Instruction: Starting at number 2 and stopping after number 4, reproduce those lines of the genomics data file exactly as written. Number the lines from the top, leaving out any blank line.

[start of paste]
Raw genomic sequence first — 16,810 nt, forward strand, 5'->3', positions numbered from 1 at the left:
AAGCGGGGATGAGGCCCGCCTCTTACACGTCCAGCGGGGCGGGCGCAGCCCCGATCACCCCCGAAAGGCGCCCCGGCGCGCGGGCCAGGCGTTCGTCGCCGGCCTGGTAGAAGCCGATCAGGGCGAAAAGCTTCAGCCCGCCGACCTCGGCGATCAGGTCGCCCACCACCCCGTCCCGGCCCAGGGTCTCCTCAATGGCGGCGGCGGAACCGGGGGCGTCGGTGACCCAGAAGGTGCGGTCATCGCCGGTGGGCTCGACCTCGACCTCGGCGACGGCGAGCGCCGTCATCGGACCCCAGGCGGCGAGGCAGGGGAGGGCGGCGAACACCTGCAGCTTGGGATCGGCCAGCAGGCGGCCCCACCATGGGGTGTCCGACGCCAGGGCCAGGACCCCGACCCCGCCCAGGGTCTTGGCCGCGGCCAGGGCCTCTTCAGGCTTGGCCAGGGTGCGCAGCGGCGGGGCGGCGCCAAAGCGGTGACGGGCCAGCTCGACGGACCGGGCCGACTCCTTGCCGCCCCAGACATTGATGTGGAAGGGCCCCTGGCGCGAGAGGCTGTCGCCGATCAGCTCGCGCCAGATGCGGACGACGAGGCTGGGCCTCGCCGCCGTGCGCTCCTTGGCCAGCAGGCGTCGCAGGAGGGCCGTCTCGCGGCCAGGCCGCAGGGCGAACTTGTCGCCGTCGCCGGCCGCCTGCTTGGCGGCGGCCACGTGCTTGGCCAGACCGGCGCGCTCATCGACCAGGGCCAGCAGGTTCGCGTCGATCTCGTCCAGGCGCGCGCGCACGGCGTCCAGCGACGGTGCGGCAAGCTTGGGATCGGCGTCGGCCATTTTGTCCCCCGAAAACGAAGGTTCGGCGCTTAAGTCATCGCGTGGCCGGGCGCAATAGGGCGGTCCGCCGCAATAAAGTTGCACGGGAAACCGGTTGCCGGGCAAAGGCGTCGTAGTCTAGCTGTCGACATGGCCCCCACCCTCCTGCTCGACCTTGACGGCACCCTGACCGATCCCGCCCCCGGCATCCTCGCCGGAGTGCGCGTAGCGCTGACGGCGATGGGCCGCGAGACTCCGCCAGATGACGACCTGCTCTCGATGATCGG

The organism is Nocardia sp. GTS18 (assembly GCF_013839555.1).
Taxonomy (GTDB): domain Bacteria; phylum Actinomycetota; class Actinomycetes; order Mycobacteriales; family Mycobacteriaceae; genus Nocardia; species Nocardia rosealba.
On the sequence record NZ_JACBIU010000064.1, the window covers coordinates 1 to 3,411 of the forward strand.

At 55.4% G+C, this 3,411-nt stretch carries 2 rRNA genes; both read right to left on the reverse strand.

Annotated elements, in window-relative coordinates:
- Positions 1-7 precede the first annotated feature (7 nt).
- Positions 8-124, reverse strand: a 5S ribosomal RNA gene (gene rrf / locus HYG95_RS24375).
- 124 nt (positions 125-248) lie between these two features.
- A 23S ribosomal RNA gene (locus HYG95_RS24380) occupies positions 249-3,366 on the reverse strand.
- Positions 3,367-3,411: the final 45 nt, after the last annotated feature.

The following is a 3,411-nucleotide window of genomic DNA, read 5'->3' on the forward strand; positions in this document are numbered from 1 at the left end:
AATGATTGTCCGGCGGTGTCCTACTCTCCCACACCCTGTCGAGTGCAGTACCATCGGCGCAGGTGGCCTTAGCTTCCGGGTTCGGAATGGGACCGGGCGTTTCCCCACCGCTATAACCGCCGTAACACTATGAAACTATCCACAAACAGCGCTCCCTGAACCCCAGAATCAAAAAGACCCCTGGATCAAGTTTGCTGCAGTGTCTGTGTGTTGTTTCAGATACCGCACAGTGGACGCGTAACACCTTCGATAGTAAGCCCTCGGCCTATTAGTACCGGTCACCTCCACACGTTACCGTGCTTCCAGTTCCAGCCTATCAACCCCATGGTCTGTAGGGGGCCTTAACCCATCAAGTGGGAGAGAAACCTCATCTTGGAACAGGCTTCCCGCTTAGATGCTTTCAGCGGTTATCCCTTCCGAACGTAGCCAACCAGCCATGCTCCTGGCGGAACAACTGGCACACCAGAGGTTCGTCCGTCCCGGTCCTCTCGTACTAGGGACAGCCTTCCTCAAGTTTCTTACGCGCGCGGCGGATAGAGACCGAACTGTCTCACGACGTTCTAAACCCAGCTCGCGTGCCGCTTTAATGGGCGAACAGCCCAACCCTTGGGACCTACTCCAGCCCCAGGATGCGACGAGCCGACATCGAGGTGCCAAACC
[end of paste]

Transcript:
AAGCGGGGATGAGGCCCGCCTCTTACACGTCCAGCGGGGCGGGCGCAGCCCCGATCACCCCCGAAAGGCGCCCCGGCGCGCGGGCCAGGCGTTCGTCGCCGGCCTGGTAGAAGCCGATCAGGGCGAAAAGCTTCAGCCCGCCGACCTCGGCGATCAGGTCGCCCACCACCCCGTCCCGGCCCAGGGTCTCCTCAATGGCGGCGGCGGAACCGGGGGCGTCGGTGACCCAGAAGGTGCGGTCATCGCCGGTGGGCTCGACCTCGACCTCGGCGACGGCGAGCGCCGTCATCGGACCCCAGGCGGCGAGGCAGGGGAGGGCGGCGAACACCTGCAGCTTGGGATCGGCCAGCAGGCGGCCCCACCATGGGGTGTCCGACGCCAGGGCCAGGACCCCGACCCCGCCCAGGGTCTTGGCCGCGGCCAGGGCCTCTTCAGGCTTGGCCAGGGTGCGCAGCGGCGGGGCGGCGCCAAAGCGGTGACGGGCCAGCTCGACGGACCGGGCCGACTCCTTGCCGCCCCAGACATTGATGTGGAAGGGCCCCTGGCGCGAGAGGCTGTCGCCGATCAGCTCGCGCCAGATGCGGACGACGAGGCTGGGCCTCGCCGCCGTGCGCTCCTTGGCCAGCAGGCGTCGCAGGAGGGCCGTCTCGCGGCCAGGCCGCAGGGCGAACTTGTCGCCGTCGCCGGCCGCCTGCTTGGCGGCGGCCACGTGCTTGGCCAGACCGGCGCGCTCATCGACCAGGGCCAGCAGGTTCGCGTCGATCTCGTCCAGGCGCGCGCGCACGGCGTCCAGCGACGGTGCGGCAAGCTTGGGATCGGCGTCGGCCATTTTGTCCCCCGAAAACGAAGGTTCGGCGCTTAAGTCATCGCGTGGCCGGGCGCAATAGGGCGGTCCGCCGCAATAAAGTTGCACGGGAAACCGGTTGCCGGGCAAAGGCGTCGTAGTCTAGCTGTCGACATGGCCCCCACCCTCCTGCTCGACCTTGACGGCACCCTGACCGATCCCGCCCCCGGCATCCTCGCCGGAGTGCGCGTAGCGCTGACGGCGATGGGCCGCGAGACTCCGCCAGATGACGACCTGCTCTCGATGATCGG

The organism is Nocardia sp. GTS18 (assembly GCF_013839555.1).
Taxonomy (GTDB): domain Bacteria; phylum Actinomycetota; class Actinomycetes; order Mycobacteriales; family Mycobacteriaceae; genus Nocardia; species Nocardia rosealba.